Blockbuster unveiled a video streaming service limited to subscribers of satellite provider Dish Network, a move to better compete against video rental giant Netflix Inc and to lure customers from rival cable and satellite TV providers.
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For non-Dish subscribers, the company plans to unveil an online streaming plan later this year, Blockbuster President Michael Kelly told Reuters.
Blockbuster is trying to rebuild its brand in an increasingly crowded market, backed this time by deep-pocketed parent company Dish.
The announcement came as Netflix has stumbled with an unpopular price increase and other missteps that have sent the company's shares tumbling 50 percent in two months.
Called Blockbuster Movie Pass, the subscription service will start at $10 a month and includes DVD rentals by mail and at the company's more than 1,500 stores. The mail and store rentals include video games. Mail plus streaming with Netflix starts at about $16 a month.
``It's definitely not a Netflix killer, but I do think it offers a lot of value for Dish customers,'' said Tony Wible, an analyst with Janney Montgomery Scott who has a ``sell'' rating on Netflix.
Shares of Netflix gained 0.65 percent to close at $129.36 on Nasdaq. Dish shares rose 5.35 percent to $26.76, also on Nasdaq.
Adding the package to Dish satellite TV service, which has about 14 million subscribers, offers consumers a broad menu of entertainment options by mail, television, streaming or in-store, Dish Network CEO Joe Clayton said.
``Hulu is very good at doing TV shows. Netflix is good at movies. No one is doing all of the above like we are doing,'' Clayton said at a news conference in San Francisco.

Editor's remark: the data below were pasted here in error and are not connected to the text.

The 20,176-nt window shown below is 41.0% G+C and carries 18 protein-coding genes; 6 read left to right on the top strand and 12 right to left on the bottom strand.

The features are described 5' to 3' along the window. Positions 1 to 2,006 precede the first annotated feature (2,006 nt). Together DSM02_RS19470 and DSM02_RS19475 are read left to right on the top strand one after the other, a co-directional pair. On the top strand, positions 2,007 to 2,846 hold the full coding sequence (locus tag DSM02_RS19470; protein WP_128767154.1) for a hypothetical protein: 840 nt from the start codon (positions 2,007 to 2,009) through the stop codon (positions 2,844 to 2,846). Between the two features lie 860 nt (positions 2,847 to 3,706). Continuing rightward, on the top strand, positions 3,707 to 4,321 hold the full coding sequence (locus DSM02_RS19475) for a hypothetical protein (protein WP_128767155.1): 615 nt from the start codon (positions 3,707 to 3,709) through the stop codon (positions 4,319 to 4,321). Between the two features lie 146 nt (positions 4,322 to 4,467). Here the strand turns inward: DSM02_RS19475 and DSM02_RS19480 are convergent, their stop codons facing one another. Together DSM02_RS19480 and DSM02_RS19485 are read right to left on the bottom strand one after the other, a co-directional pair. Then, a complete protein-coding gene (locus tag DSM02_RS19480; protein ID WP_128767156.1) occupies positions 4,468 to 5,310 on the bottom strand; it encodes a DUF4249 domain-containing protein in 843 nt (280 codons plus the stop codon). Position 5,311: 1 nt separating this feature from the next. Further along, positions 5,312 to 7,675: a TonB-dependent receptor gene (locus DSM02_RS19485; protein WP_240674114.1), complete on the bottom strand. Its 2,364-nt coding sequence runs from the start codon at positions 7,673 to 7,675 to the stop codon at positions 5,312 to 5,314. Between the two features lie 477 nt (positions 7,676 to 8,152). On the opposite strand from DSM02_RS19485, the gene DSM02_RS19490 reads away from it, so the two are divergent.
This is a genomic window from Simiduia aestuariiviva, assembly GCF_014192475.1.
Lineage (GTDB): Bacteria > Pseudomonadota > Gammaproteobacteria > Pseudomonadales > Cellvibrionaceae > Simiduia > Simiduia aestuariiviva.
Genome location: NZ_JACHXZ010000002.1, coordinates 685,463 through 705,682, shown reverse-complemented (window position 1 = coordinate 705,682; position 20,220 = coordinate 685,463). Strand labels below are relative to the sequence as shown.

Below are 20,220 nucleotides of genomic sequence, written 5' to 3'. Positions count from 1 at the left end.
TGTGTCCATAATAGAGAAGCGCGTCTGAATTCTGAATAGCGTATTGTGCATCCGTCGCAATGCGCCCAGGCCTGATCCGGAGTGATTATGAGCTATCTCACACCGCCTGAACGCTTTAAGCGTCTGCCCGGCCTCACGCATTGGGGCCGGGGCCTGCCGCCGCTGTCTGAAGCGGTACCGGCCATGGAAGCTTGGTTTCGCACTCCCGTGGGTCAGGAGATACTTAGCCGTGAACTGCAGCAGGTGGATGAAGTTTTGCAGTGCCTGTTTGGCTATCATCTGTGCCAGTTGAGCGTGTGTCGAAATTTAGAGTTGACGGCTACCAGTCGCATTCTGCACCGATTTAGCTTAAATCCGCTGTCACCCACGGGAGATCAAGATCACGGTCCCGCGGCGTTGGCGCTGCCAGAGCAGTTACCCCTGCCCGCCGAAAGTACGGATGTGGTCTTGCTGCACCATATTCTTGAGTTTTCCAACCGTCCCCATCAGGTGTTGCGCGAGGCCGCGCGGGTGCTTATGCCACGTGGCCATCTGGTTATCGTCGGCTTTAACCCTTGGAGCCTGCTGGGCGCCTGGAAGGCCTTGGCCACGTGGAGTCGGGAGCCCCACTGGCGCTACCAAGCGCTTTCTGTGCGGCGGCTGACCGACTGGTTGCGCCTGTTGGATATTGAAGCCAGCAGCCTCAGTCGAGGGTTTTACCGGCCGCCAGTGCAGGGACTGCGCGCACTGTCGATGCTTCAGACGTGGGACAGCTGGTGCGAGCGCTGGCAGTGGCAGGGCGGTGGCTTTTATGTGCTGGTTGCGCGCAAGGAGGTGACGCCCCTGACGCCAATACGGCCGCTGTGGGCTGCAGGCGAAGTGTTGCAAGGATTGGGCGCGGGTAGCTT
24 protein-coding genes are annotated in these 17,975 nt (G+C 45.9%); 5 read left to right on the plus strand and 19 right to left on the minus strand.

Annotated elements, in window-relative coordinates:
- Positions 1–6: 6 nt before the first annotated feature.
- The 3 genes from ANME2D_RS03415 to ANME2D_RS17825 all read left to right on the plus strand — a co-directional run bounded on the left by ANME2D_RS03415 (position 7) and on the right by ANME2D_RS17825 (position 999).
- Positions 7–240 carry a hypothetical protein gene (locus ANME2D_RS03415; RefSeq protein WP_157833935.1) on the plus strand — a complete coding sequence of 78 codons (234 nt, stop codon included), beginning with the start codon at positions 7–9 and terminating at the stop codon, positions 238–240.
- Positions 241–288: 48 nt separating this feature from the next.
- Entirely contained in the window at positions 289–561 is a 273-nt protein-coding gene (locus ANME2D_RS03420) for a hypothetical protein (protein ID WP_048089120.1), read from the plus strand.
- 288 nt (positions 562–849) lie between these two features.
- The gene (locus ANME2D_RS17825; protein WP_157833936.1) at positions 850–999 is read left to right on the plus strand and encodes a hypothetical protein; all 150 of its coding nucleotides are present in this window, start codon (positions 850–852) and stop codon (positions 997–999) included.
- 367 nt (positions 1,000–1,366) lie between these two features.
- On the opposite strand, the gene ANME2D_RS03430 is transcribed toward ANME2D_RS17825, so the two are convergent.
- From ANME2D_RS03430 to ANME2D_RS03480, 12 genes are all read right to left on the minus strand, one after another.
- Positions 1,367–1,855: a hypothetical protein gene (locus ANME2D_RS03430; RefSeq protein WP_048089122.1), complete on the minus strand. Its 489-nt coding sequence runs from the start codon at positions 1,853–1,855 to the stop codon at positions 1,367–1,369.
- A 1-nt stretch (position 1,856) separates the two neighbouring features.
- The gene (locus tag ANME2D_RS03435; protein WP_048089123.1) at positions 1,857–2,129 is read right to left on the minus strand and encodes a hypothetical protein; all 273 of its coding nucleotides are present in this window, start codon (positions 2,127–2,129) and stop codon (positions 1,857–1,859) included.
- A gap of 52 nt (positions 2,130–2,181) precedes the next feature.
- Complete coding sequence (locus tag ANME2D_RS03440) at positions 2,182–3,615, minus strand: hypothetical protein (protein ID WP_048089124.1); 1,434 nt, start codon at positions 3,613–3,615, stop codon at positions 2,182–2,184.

Pacific Crest Securities analyst Steve Clement said Movie Pass would be ``a good retention tool'' for Dish. ``I don't know how compelling it will be for new'' subscribers, he said.
In response to the Blockbuster news, Netflix noted it offered streaming without requiring a satellite subscription.
``We still offer this amazing value without a cover charge,'' Netflix spokesman Steve Swasey said.
Last week, Netflix cut its subscriber forecast by 1 million, saying it expects to end the third quarter with 24 million subscribers as it faces cancellations from price increases. The last time Netflix reported a subscriber decline was the second quarter of 2007 when Blockbuster was aggressively pushing a DVD rental package called Total Access.
``The biggest negative for Netflix in the addition of new competitors isn't that they are going to steal away subscribers, it's that it potentially increases the cost of buying content,'' Piper Jaffray analyst Michael Olson said. (By Lisa Richwine in Los Angeles and Paul Thomasch and Sinead Carew in New York; Editing by Derek Caney, Richard Chang and Carol Bishopric)